"Well, that was a concentration camp where the Nazis, you know, kept all the prisoners and that. So we were sent in there to de-lice all the prisoners and the victims of it. It was a bad scene."
I joined up in 1942 with the air force. When my dad joined up in 1939, that’s when the war was declared [September 10, 1939 for Canada]. Well, like everyone else, you know, we went over there to kind of free out the country over there and the Nazis, they were horrible. All our buddies on our street, there was Tommy Dunlevy, he joined the army, and Gordie Burns, he joined the army, and Eddie Comartin, he joined the army, and Ace McGuire, he joined the air force.
Well, I was in love with the aircraft and I admired the [Supermarine] Spitfire and the [Hawker] Typhoons and that. LAC [Leading Aircraftsman] at the start and then I landed up 31 years later, the Chief Warrant Officer [CWO]. You did everything that they asked you to do and you know, reconnaissance and the, looking after the aircraft and flying them and things like that nature. You know, you were involved in attacking these convoys, bridges, railroads and the launching pads. That was all inclusive with that.
They called it sorties. Sorties was that when you took off, you had a mission to accomplish and you carried it out to the best of your ability. And I came back from overseas in 1946 on the [RMS] Queen Elizabeth, her last trip carrying troops home. I served at Manning Depot in Toronto. Then I was transferred to Camp Borden [Ontario] and then from Camp Borden, I was transferred overseas in December 1943, yeah, 1943. Landed in Liverpool [England], transferred from Liverpool down to Bournemouth, where all the air force were stationed in Bournemouth, and from there, you were transferred to various other locations in England. And myself and nine other fellows, we were transferred up to a place called Sculthorpe, RAF [Royal Air Force] station, where we were introduced to Spitfires and things like that. And we spent most of the time there and then when we were gathering for the invasion of Normandy, we were transferred down to the marshalling area where we went into tents and we lived in tents from then on for a year, year and a half under canvas.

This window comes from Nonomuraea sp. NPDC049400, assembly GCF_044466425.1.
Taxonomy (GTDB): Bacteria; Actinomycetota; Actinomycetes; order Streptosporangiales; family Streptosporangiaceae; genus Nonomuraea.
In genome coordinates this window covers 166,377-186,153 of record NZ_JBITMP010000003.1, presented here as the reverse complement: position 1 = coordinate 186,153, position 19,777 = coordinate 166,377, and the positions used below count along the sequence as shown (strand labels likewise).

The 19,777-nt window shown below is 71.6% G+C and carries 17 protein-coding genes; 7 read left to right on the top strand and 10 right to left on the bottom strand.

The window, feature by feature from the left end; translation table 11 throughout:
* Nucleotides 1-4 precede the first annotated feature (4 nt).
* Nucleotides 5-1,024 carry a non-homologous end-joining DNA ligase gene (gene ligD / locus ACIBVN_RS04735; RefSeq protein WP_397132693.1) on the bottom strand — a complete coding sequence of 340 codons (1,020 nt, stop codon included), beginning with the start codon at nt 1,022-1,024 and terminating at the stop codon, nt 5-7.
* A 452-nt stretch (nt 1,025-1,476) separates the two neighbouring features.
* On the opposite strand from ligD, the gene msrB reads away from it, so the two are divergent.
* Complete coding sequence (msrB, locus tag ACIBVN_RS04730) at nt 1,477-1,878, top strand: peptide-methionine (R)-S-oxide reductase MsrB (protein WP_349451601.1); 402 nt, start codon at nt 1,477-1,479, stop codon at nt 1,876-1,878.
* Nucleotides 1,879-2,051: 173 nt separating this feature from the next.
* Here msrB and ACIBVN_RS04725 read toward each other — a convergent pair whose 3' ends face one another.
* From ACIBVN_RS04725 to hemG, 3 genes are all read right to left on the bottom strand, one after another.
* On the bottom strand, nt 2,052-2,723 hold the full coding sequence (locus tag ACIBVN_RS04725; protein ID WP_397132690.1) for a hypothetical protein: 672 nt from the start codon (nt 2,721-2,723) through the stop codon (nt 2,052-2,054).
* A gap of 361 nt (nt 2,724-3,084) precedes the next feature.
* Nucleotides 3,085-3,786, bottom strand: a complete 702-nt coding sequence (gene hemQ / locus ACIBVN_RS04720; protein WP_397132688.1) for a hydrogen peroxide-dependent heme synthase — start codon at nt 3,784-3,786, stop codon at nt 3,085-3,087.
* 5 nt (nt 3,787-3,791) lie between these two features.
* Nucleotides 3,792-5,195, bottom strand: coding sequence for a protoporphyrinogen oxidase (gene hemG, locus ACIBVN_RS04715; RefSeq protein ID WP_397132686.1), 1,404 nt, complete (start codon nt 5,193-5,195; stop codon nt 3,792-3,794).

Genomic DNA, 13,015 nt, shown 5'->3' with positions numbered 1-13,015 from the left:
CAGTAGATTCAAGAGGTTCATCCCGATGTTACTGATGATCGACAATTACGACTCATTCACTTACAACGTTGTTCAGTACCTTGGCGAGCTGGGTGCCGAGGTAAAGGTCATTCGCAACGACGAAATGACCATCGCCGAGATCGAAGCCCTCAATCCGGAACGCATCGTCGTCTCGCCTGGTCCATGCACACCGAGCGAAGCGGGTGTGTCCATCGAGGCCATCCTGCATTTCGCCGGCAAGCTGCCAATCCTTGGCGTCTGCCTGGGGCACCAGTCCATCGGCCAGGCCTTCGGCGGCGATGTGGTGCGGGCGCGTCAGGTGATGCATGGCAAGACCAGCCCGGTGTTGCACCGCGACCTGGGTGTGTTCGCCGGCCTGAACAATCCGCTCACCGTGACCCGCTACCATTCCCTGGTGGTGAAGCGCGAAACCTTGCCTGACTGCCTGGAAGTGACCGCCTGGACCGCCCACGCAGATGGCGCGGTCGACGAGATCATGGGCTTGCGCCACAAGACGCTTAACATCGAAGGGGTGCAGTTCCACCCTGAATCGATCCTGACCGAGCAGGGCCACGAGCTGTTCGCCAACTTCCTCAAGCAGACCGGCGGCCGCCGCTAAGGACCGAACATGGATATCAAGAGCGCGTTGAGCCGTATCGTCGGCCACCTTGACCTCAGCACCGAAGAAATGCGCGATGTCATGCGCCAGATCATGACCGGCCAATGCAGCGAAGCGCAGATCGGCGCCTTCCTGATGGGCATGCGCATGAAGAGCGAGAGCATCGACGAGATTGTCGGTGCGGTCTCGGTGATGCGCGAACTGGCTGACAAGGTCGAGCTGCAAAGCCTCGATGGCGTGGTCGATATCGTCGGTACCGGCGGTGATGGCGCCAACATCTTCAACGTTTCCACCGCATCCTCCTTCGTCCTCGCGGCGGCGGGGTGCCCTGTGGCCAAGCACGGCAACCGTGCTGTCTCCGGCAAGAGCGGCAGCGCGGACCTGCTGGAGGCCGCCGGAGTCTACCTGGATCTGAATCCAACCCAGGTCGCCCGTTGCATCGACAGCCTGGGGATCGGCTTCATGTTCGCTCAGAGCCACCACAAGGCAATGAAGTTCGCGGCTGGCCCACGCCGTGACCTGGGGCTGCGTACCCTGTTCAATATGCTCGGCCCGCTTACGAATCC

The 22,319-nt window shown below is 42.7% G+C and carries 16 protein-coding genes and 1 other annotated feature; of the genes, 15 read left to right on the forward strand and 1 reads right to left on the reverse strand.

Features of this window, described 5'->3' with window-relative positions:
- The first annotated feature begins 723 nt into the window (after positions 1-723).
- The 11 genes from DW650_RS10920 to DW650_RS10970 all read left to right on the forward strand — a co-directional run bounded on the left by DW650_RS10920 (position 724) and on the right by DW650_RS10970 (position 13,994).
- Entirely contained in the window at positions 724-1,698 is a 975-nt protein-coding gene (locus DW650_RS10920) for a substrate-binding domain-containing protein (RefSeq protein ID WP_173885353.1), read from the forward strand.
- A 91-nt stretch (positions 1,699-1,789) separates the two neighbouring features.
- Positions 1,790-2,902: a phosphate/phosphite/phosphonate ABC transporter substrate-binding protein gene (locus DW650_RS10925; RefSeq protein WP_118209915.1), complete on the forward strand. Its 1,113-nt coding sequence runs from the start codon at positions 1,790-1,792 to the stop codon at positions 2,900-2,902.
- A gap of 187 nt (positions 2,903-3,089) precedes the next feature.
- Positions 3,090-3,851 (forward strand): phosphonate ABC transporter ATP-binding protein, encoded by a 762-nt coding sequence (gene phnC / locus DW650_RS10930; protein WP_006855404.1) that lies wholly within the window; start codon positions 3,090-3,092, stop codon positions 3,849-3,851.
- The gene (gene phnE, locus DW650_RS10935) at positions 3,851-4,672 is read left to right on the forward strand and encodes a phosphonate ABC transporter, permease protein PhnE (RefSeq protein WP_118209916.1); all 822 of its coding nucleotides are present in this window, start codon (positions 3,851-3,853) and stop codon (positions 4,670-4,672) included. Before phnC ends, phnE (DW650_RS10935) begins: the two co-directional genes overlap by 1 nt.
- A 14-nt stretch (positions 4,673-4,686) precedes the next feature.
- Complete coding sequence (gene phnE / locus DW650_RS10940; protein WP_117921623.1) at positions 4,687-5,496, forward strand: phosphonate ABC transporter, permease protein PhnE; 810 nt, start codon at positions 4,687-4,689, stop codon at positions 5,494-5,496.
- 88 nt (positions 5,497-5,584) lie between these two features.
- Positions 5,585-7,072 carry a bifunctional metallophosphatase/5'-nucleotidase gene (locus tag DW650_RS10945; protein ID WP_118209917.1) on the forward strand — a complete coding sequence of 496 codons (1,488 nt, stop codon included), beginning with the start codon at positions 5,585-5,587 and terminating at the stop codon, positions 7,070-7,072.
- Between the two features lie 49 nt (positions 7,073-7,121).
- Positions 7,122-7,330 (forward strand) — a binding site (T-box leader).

We landed in Normandy on D+4 [meaning the fourth day after the invasion on June 6, 1944], which is the tenth of June, because the army engineers cut a swathe in an apple orchard up in Bény-sur-Mer, just in off the shore of Juno, Normandy. And from there, we went on through France, Belgium, Holland, and into Germany. That’s quite a trip, operational.
There was a few times, like on the first of January, 1945, we had our airfield, we moved into Eindhoven, Holland, and we were attacked at 0900 hours on the 1st of January and we lost all our aircraft. We were attacked by Messerschmitts and Focke-Wulfs and they were there for about three quarters of an hour, and when they left, we’d lost 13 aircraft and it was quite a morning, lost some friends.
Day to day, there was always something coming up and, you know, it was fine sometimes and there was good times and there was bad times. Belgium was a bad one. The concentration camp [in Breendonk]. Well, that was a concentration camp where the Nazis, you know, kept all the prisoners and that. So we were sent in there to de-lice all the prisoners and the victims of it. It was a bad scene.
And in this book here, these two little magazines that I’ll send you, it’ll spell out pretty near everything in there, you know, and the time that we went into Paris three days after it was liberated, we went in there on R&R [rest and recuperation] for about three days leave and that was a very nice occasion. And then into Belgium, Brussels, Eindhoven. We had quite a tour in Europe.